Scalia’s remarks on the marriage decision at Georgetown were less direct but if anything more incendiary. According to the New York Times’s account, Scalia said the decision had no constitutional basis and suggested the rationale for the decision could be applied to child molesters.
      “What minorities deserve protection?” Scalia asked rhetorically. “What? It’s up to me to identify deserving minorities?” He went on. “What about pederasts? What about child abusers? This is a deserving minority. Nobody loves them.”
      Scalia surely knows that gay men have been discriminated against for decades based on an unreasoning fear of them as sexual predators. So, for those who still disapprove of homosexuality, Scalia’s remarks were the equivalent of shouting fire in a crowded theater.
      In any event, Scalia’s remarks fail in two regards. First, the court’s majority based the marriage decision primarily on due process instead of equal protection grounds. Kennedy reasoned that the right to select one’s marriage partner was “inherent in the concept of individual autonomy” protected by the Due Process Clause. The equal protection rationale received scant attention, as Chief Justice John G. Roberts Jr. noted in his dissent.
      Scalia is entitled to disagree with what is called “substantive due process,” but his critique of the courts’ role in applying the Equal Protection Clause simply makes no sense. The constitutional provision that states cannot deny “the equal protection of the laws” to “any person” is not self-defining. The courts inevitably have the role of defining what legal distinctions fall within the prohibition.
      The Equal Protection Clause would be a nullity if it were left to legislators to decide what groups could be treated unequally. Under Scalia’s logic, racial segregation would still be legal unless legislators decided to end it. Ditto, sex discrimination.
      Scalia’s remarks may have been unscripted, but that is no excuse for spouting legal theories more in the manner of Fox News than an academic venue. In the political context, Americans have a present-day example of a supposedly serious figure gaining attention by spouting inanities and absurdities. So it is fair to suggest that Scalia has become, if he has not always been, the Donald Trump of the Supreme Court lecture circuit.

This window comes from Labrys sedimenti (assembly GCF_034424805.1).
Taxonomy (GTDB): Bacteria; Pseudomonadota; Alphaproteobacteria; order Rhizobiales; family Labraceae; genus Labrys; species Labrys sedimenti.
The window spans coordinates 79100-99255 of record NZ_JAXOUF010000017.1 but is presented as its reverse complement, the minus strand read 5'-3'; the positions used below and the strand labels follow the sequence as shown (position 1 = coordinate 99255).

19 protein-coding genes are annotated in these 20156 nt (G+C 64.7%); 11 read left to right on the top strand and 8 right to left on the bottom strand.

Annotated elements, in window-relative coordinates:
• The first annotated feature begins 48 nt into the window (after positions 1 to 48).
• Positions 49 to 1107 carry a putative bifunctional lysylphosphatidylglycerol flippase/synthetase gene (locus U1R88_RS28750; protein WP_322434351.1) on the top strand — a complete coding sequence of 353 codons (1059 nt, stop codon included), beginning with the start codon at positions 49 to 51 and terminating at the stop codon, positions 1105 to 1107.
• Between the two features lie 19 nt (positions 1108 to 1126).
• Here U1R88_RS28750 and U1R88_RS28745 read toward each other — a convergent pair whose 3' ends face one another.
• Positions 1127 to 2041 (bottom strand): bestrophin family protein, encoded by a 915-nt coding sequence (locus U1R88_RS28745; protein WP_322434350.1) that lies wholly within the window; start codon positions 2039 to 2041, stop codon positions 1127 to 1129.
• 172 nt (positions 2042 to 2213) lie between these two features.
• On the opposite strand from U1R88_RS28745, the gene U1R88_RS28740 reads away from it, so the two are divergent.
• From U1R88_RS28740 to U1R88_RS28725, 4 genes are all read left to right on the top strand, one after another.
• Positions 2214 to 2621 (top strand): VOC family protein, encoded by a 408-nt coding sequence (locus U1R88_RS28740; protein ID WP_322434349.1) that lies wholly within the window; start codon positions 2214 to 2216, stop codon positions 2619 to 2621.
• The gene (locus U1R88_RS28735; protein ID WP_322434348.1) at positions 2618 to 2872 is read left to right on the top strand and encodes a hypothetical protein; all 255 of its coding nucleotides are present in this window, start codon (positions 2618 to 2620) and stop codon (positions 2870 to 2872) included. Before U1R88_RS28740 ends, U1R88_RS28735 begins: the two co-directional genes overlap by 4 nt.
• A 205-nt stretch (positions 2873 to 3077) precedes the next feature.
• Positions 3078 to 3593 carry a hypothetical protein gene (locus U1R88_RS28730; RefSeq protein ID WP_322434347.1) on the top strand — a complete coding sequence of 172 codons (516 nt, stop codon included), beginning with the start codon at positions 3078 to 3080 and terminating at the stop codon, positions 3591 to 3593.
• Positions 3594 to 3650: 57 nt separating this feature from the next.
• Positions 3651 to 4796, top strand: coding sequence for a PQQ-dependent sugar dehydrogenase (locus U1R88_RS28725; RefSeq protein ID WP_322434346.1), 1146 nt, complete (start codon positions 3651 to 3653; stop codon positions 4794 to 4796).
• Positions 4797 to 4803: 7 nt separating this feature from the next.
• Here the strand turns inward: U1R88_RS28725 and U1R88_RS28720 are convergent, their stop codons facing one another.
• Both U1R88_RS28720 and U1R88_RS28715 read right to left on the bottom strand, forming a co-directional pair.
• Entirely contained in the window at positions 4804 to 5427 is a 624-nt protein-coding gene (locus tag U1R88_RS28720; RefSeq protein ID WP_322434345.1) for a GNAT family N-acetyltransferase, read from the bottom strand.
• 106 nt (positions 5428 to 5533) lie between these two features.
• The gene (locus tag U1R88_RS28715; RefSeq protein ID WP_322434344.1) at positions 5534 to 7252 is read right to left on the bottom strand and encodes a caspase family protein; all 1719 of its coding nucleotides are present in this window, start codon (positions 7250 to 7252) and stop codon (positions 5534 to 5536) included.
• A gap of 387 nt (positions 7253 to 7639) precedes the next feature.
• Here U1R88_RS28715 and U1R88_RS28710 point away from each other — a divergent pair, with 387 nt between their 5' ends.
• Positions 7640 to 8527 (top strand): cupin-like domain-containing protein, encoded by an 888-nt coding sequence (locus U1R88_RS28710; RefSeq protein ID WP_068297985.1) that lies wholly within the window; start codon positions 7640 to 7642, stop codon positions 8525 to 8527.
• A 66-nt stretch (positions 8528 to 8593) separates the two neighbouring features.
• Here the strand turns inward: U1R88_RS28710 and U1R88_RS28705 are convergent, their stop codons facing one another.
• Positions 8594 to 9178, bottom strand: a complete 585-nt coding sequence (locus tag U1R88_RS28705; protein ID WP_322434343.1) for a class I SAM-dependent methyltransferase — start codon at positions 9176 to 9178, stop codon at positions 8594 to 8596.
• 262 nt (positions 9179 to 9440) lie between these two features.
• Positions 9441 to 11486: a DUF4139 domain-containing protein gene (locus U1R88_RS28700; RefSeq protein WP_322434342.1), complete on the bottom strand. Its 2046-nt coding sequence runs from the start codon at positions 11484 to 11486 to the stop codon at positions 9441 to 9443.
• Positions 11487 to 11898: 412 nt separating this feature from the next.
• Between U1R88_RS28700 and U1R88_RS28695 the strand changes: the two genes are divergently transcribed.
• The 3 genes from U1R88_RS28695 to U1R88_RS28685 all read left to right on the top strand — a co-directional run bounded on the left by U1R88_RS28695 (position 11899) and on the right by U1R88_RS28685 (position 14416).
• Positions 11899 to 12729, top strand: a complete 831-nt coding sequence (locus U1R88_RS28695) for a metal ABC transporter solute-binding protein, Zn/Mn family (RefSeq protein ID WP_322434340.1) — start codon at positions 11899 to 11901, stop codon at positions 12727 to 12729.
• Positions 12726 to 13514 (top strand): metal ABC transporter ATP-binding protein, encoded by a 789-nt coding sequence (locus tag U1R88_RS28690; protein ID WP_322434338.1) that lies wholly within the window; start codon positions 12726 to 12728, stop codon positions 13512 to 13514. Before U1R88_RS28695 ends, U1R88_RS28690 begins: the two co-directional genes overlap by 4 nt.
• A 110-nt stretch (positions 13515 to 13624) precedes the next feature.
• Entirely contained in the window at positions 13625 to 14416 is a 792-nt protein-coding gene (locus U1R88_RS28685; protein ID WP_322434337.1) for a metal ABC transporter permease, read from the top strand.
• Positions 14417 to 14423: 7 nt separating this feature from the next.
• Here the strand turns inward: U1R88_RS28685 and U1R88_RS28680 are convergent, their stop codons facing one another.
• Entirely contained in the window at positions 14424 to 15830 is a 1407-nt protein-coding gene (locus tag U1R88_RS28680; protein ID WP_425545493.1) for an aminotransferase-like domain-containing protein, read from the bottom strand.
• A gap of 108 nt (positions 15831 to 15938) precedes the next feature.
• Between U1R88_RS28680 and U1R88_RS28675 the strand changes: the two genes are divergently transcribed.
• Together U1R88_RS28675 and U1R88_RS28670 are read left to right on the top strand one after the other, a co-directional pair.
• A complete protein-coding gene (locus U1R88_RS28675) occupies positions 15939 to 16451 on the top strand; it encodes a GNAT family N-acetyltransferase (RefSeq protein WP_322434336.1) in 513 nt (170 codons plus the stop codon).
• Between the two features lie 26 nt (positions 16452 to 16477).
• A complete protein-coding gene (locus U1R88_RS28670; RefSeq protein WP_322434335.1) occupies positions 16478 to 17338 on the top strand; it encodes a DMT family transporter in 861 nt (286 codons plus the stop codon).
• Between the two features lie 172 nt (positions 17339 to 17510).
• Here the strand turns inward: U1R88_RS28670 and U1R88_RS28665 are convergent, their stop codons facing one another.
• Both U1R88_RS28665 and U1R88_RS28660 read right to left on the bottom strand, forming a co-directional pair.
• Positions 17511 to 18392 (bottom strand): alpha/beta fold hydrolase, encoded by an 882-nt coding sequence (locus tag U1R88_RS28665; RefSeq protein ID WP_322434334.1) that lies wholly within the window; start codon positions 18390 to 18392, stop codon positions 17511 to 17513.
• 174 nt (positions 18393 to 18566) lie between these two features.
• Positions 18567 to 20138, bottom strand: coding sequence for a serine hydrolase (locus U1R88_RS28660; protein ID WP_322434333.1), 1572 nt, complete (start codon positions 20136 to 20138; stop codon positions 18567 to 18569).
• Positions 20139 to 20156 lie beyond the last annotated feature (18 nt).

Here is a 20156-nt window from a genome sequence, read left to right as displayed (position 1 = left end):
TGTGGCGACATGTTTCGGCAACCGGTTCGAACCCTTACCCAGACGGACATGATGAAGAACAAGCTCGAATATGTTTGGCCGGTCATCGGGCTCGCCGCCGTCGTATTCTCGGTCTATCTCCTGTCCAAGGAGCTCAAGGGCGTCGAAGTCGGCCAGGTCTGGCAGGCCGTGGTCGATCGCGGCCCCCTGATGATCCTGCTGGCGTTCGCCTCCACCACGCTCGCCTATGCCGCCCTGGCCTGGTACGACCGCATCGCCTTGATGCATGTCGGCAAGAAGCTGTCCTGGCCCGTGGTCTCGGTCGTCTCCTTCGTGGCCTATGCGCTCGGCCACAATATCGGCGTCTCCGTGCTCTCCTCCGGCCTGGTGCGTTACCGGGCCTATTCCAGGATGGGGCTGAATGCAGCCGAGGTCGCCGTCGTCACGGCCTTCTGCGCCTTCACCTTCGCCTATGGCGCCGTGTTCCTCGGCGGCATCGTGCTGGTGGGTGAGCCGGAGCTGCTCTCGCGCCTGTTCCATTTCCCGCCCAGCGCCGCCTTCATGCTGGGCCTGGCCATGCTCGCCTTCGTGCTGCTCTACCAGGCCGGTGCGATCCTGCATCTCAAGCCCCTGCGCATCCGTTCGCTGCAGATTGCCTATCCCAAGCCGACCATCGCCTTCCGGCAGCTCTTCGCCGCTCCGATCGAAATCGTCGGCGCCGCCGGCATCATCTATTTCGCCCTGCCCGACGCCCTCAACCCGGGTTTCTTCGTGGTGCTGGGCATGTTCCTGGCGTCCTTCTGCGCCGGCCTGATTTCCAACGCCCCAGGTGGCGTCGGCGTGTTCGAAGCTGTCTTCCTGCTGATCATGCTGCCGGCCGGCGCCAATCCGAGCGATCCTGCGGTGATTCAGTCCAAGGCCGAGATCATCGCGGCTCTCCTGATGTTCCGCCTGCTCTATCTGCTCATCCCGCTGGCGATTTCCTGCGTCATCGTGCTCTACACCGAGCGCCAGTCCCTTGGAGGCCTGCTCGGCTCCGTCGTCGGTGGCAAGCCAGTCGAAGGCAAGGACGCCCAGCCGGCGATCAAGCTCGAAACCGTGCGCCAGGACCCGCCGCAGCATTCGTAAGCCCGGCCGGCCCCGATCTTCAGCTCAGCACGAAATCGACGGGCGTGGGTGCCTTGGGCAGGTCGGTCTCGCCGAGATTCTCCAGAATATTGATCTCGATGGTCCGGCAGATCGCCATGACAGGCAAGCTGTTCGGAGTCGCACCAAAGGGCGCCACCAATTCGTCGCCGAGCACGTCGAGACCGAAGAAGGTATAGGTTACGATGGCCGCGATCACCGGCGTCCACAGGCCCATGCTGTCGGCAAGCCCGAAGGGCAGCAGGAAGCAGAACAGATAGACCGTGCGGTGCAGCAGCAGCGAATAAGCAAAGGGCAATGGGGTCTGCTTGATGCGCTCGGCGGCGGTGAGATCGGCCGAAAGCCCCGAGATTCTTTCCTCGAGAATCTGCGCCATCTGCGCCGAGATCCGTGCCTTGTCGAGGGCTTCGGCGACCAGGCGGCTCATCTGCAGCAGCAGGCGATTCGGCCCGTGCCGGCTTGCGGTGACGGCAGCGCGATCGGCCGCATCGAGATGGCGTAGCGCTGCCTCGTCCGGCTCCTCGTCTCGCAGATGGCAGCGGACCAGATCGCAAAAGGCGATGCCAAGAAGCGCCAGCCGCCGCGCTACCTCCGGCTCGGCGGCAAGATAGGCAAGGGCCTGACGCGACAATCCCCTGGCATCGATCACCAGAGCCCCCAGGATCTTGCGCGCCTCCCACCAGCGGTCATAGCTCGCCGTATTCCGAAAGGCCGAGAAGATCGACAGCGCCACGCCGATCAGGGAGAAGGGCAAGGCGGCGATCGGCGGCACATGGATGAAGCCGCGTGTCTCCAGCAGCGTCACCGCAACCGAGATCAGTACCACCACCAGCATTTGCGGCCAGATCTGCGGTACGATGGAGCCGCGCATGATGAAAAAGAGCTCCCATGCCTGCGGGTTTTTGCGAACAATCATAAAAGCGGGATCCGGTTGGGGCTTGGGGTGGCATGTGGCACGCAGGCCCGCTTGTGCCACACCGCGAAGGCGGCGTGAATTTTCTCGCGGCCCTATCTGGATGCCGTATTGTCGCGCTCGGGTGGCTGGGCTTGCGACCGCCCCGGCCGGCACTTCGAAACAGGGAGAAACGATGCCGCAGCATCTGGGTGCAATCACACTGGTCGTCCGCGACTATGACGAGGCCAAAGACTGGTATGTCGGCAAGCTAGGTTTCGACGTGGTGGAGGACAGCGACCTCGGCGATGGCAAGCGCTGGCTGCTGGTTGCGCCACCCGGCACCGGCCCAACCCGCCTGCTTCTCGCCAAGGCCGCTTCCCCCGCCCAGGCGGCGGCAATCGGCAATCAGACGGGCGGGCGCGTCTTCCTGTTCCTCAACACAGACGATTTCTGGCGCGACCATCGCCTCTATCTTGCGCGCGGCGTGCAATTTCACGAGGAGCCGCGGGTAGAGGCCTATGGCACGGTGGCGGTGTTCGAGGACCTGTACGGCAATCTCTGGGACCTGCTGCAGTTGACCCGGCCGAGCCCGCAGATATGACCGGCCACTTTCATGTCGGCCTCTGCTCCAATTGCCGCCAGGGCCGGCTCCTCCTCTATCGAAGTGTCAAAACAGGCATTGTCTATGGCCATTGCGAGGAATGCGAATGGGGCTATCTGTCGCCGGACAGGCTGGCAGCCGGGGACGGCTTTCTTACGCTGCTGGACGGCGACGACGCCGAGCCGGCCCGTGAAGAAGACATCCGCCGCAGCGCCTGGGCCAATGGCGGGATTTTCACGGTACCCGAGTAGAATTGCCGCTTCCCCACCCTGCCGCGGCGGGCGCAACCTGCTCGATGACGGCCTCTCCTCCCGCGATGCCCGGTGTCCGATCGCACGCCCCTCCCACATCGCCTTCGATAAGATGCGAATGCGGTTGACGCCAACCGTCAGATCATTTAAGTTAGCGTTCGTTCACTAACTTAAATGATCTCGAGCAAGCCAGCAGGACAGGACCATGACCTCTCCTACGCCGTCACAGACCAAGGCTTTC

Sunday, November 22, 2015

Police Get "Super Powers" From High Court

      Richard Nixon ran for the presidency in 1968 in part by campaigning against the Warren Court for its criminal law decisions that he said “handcuffed” the police. Nixon appointed a new chief justice, Warren E. Burger, and three associate justices who started the court’s shift to the right that has continued ever since.
      Within the past two decades, the court has not merely backed away from adding any new constraints on police. Instead, according to Georgetown law professor Paul Butler, the court under two conservative chief justices — William H. Rehnquist and John G. Roberts Jr. — has issued decisions that give police “super powers” to arrest, to racially profile, and even to kill.
      Butler, an African American who has become a leading critic of racism in the criminal justice system, delivered his critique as keynote speaker at a daylong symposium “Police/State: Race, Power, and Control” sponsored by the Georgetown Law Journal [Nov. 20]. (Disclosure: I was editor in chief of the Journal, volume 69, a few years before the current EIC was born.) Butler provocatively declared that the most important police-related issue today is not illegal police misconduct but actually legal police conduct.
      Butler made no mention of the two major Warren Court decisions aimed at regulating police practices: Mapp v. Ohio (1960), the decision that bars use of illegally obtained evidence, and Miranda v. Arizona (1966), the ruling that requires police to inform suspects of their rights before custodial interrogation. He could have detailed the many subsequent decisions that have narrowed the applications of those decisions even while leaving them on the books.